We’ve been here 5 months now.
There are no London commuters, the pace of life is different. We’ve met many families who care about the same things we do. I’ve set up a local group of the national natural immunity network, Arnica. We live 5 minutes form the sea; every day she is different, every day she brings me perspective. I’m not there yet; I still feel lonely very often but I know the slow process of integrating into and building a community will help fill that hole.
Since being here; we’ve easily met and become part of a network of local producers – farmers and growers who are working really hard to buck the system of industrial, chemicalised, agriculture and care for and grow the most amazing food whilst also respecting the land.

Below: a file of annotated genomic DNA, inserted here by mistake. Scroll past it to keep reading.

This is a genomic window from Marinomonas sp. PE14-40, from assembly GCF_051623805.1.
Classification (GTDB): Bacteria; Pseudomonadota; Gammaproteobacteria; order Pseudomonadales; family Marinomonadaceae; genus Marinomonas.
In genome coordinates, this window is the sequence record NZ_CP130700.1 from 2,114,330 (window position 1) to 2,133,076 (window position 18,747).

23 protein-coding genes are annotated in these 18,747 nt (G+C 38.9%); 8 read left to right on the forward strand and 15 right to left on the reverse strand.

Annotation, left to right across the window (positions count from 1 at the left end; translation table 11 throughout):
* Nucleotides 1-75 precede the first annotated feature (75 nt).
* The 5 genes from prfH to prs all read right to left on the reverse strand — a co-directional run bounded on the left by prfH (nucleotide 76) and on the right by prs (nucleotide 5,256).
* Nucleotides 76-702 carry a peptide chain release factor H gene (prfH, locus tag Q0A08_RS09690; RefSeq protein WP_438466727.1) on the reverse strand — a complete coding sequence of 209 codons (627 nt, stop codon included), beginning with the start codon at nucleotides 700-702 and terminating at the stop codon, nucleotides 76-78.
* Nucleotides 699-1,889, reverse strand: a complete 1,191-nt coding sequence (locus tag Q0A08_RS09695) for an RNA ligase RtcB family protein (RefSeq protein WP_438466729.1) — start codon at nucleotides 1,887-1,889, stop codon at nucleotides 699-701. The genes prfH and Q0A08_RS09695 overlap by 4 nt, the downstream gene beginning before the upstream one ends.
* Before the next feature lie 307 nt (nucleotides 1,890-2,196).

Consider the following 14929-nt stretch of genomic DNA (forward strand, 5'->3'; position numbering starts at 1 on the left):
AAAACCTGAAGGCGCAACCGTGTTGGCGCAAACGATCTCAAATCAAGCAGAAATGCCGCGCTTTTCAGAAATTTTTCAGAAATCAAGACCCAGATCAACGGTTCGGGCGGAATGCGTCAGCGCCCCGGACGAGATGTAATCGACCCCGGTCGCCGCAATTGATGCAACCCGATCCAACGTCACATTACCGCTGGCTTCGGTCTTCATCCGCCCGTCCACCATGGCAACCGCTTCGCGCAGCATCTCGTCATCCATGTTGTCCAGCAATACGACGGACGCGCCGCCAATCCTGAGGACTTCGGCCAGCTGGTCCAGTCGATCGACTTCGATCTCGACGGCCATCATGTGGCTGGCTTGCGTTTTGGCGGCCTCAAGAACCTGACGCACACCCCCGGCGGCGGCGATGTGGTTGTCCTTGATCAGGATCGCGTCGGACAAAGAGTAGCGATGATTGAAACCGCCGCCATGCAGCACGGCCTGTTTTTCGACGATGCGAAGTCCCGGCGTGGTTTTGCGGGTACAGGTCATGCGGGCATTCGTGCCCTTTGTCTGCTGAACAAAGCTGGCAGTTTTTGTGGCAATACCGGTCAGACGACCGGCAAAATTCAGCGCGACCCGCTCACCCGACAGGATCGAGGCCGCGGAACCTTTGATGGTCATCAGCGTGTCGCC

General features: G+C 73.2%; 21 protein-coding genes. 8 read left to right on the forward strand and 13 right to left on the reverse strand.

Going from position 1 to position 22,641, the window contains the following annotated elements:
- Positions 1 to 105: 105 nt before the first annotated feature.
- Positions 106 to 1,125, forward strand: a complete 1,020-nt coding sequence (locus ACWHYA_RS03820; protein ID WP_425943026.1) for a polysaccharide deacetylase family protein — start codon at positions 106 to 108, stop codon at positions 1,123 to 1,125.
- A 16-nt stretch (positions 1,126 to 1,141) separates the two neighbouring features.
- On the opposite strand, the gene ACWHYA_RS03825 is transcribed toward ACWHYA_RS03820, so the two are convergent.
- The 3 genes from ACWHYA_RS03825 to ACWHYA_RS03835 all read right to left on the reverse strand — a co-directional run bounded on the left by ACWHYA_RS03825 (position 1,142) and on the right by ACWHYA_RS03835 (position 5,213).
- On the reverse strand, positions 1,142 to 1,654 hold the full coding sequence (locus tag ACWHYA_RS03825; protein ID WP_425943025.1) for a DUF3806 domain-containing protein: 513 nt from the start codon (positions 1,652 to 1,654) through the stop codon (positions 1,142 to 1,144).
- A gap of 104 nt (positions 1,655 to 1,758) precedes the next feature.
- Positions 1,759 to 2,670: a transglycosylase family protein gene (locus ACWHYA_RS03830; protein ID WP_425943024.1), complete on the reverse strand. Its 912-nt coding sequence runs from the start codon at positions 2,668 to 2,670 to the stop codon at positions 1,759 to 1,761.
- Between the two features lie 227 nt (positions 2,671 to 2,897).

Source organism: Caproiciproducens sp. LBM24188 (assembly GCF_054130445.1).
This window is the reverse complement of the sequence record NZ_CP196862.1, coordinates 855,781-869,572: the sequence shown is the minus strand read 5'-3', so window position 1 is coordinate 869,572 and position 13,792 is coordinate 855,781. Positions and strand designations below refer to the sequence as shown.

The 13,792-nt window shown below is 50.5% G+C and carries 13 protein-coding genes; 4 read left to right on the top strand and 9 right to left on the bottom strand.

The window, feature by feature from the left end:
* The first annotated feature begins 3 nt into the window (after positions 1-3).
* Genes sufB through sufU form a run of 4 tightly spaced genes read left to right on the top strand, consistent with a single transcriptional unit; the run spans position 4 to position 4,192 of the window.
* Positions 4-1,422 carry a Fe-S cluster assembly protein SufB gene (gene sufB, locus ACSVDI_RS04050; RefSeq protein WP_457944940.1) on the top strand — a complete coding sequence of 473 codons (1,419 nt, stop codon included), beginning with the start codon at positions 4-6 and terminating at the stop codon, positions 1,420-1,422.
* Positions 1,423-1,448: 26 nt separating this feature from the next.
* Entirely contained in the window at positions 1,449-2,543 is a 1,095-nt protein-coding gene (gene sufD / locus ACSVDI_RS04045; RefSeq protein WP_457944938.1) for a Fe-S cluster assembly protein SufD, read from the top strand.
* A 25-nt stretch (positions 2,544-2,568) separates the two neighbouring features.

These meetings have coincided with us making a conscious decision that we didn’t want to use supermarkets anymore. And the very act of not stepping inside those built-for-profits halls, or being subjected to the marketing is changing our lives. We’ve talked with the man who grows our kale, salad, cauliflowers and carrots at his plot 2 miles from where we live. We’ve visited the farm where the rare-breed pigs and cows who give their lives for us to eat live out their days in freedom. We’ve caught a glimpse of how it really happens: growing animals and cultivating vegetables on a small scale that respects people, the soil, the animal and the world’s resources. And it’s changed the respect we feel for our food, our bodies and our fellow life on earth.